2. They don’t like being bombarded with ads, and would rather do their own research to make decisions about brands. So, help them - make it easy to find out lots about you! 
  3. They’re a discerning group, so building trust is important. You can do this with customer reviews and testimonials, showing you care about customer experience and put it at the center of your brand. 

Baby Boomers (born 1946-1964)

“The “baby boom” period defined and gave people born in this generation the name “baby boomers.” The baby boom phenomenon in the United States was a sharp rise in birth rates soon after World War II, beginning in 1946 where a record was broken for the highest ever number of births in a calendar year in U.S. history…

Due to the COVID-19 pandemic and global lockdowns in 2020-2021, the use of social media by baby boomers… has been increasing. Baby boomers were using social media more frequently even before the pandemic. About 90% of them indicated that they prefer Facebook over other social media platforms. They also use platforms such as Instagram and Snapchat.”

The Baby Boomer generation saw extensive change in the US growing up.

From the civil and women’s rights movements to the moon landing, these typically hard workers are dedicated to long-term goals and excellence. They may be less self-serving than younger generations, due to their upbringing. 

Typical traits of Baby Boomers: 

  • Hard-working
  • Competitive
  • Value tight relationships
  • Independent
  • Pursuance of excellence and quality

According to sources:

  • About 70% of the US’ disposable income is from Baby Boomers. They are typically more financially stable than the other generations.
  • They enjoy social media, particularly Facebook. In a survey by SproutSocial, 63% reported using WhatsApp and 57% YouTube. 
  • They are typically bargain-hunters and like to use the internet to look for deals and discounts. They don’t succumb to peer pressure in the same way as other cohorts. 
  • Their primary drivers for liking/following companies is information about services (69%) and staying up to date on company news (51%). They actively dislike irrelevant content. 

Top 3 tips for attracting Boomers:

  1. Blend the traditional with the novel when it comes to marketing styles. This might be a combination of Facebook ads with newspaper or TV ads. 
  2. Make the benefits of your company and products detailed, easy to find, and honest. A customer-centric approach is also beneficial - show them reviews and testimonials, and follow-up their questions or feedback personally. 
  3. Don’t forget them! Two-thirds of Baby Boomers surveyed by SproutSocial said their social media use has increased in the last year. Use promos to attract them and keep them interested.

Your Foolproof Social Media Strategy

This in-depth knowledge and research is all well and good, but how should an ecommerce seller put it all into practice?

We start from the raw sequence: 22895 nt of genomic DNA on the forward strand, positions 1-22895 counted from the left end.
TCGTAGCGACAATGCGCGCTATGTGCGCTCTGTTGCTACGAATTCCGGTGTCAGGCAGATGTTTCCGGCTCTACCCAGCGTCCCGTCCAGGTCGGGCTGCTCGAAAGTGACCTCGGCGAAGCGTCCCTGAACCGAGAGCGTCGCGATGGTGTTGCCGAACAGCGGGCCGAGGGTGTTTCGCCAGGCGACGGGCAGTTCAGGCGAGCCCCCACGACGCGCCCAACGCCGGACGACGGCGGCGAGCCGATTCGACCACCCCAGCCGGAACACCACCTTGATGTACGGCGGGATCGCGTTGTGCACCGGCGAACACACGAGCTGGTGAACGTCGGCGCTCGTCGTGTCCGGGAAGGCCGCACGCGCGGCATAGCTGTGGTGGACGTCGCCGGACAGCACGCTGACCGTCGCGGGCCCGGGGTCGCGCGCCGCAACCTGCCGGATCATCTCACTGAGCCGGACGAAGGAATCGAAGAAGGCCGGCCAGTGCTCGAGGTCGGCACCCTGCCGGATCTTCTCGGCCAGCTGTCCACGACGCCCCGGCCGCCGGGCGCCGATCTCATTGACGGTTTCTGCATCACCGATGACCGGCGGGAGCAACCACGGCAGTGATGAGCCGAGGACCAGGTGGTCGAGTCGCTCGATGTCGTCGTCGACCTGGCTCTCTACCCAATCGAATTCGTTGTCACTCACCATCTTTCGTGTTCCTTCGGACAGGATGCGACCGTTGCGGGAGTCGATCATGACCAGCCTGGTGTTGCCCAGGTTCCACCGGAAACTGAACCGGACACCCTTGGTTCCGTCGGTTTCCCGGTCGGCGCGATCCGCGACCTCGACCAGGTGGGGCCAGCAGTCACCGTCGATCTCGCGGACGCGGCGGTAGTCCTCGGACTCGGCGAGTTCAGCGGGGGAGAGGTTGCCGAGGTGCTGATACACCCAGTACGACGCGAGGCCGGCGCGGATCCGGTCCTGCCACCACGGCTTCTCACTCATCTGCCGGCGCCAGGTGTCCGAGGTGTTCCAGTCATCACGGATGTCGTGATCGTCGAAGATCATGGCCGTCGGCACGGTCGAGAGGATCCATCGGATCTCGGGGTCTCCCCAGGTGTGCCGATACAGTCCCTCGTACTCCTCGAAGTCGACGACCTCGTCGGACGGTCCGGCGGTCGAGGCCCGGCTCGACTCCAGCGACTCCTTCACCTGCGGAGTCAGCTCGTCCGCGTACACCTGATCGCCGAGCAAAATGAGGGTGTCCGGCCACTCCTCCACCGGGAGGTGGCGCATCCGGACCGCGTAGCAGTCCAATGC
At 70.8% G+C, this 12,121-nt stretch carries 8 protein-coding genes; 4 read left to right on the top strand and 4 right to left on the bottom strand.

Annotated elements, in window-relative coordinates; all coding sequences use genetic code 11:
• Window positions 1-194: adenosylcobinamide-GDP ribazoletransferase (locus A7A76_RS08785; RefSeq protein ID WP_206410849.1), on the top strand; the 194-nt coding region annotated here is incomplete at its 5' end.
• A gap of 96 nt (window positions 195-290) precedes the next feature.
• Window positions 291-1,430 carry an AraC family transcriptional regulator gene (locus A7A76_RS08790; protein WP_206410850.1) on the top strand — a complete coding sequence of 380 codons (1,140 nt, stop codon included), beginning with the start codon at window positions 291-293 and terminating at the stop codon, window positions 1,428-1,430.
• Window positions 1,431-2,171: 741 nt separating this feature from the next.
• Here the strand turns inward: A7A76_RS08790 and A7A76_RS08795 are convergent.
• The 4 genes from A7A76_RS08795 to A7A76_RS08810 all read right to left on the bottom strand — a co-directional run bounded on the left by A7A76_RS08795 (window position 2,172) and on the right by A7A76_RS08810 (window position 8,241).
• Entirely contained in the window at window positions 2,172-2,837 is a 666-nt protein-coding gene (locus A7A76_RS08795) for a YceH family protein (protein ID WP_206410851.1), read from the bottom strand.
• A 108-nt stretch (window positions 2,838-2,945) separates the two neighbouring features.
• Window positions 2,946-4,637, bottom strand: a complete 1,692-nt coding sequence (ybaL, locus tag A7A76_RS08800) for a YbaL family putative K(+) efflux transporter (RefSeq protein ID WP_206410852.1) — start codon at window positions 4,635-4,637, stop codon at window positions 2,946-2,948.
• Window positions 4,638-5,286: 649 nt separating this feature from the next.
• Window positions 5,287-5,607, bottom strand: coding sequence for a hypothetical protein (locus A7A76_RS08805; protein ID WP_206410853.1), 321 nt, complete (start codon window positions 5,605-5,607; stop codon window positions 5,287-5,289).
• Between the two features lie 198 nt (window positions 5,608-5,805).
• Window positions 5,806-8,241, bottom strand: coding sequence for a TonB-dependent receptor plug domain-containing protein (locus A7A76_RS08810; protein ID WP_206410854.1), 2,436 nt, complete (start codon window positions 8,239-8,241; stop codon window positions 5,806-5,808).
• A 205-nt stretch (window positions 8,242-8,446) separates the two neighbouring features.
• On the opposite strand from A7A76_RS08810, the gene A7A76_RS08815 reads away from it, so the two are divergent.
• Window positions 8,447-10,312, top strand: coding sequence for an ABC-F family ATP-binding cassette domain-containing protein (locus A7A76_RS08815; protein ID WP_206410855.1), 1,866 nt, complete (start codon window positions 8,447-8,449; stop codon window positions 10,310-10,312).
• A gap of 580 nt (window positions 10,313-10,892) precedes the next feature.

Here’s a basic checklist of the things you can do to ensure your store appeals to your target audience.

  1. Define your target audience as specifically as you can

Ideally, you’ll have a few customers already, and you can find out whether they fit the demographic you thought you would be selling to or not.

You want to learn as much about them as possible in order to see where they are likely to fit within the generational cohorts discussed here. 

You might notice that there are similarities between close cohorts which helps if you think your brand may appeal to more than one.

  1. Use research like the above to map out what they want 

Understanding their most likely traits and values will help shape your approach to messaging, content, images, and deals to offer them. 

For example, Gen Z and some Millennials may expect you to be actively involved in social issues and vocal about political stance. Baby Boomers on the other hand may be more interested in your company’s news, products, and customer service.

  1. Plan your first one or two social media channels based on your findings 

Start small and grow. Each social media channel requires a slightly different approach to maximize your traffic, so learn what each takes and deliver on that before expanding. 

This might be particularly important for Shopify sellers since your marketing is all on you. But sellers on other channels could still benefit from setting up social media accounts to promote products too. 

And remember, if Gen X is your target audience, you’re more likely to find them on Facebook than TikTok. Use the insights above to guide your strategy so you don’t waste time and money. 

  1. Produce excellent, consistent, relevant content

There are conflicting sources about whether it’s better to post something regularly, or only top-quality posts less regularly. It all depends on your brand, products, and audience. 

Just make sure whatever you’re doing is consistent, valuable, and attractive to your target audience. 

Need a little more guidance?

Check out The Definitive Shopify Marketing Guide for an overview of marketing best practice for Shopify sellers in particular, but which sellers on any platform can use too. 

Are Your Accounts As Informed As Your Social Media Strategy?

Are you still reconciling your books manually?

Is it taking hours each month to match your transactions with your settlement statement and bank deposits?

As your expert social media strategy takes effect and sales grow, this is only going to get more time-consuming - and error-prone. 

With A2X, all of this could be automated, and take you just a few minutes instead.

By integrating A2X with your accounting software and Amazon, Shopify, eBay, Etsy, or Walmart account (or a combination of them), you’ll get generated journal summaries for each payout that detail every income and expense line associated with it.

Your books will also be organized via the industry-standard accrual method of accounting, which is required when businesses reach a certain size - no accounting training needed!

See what A2X can do for your ecommerce business today with a free trial.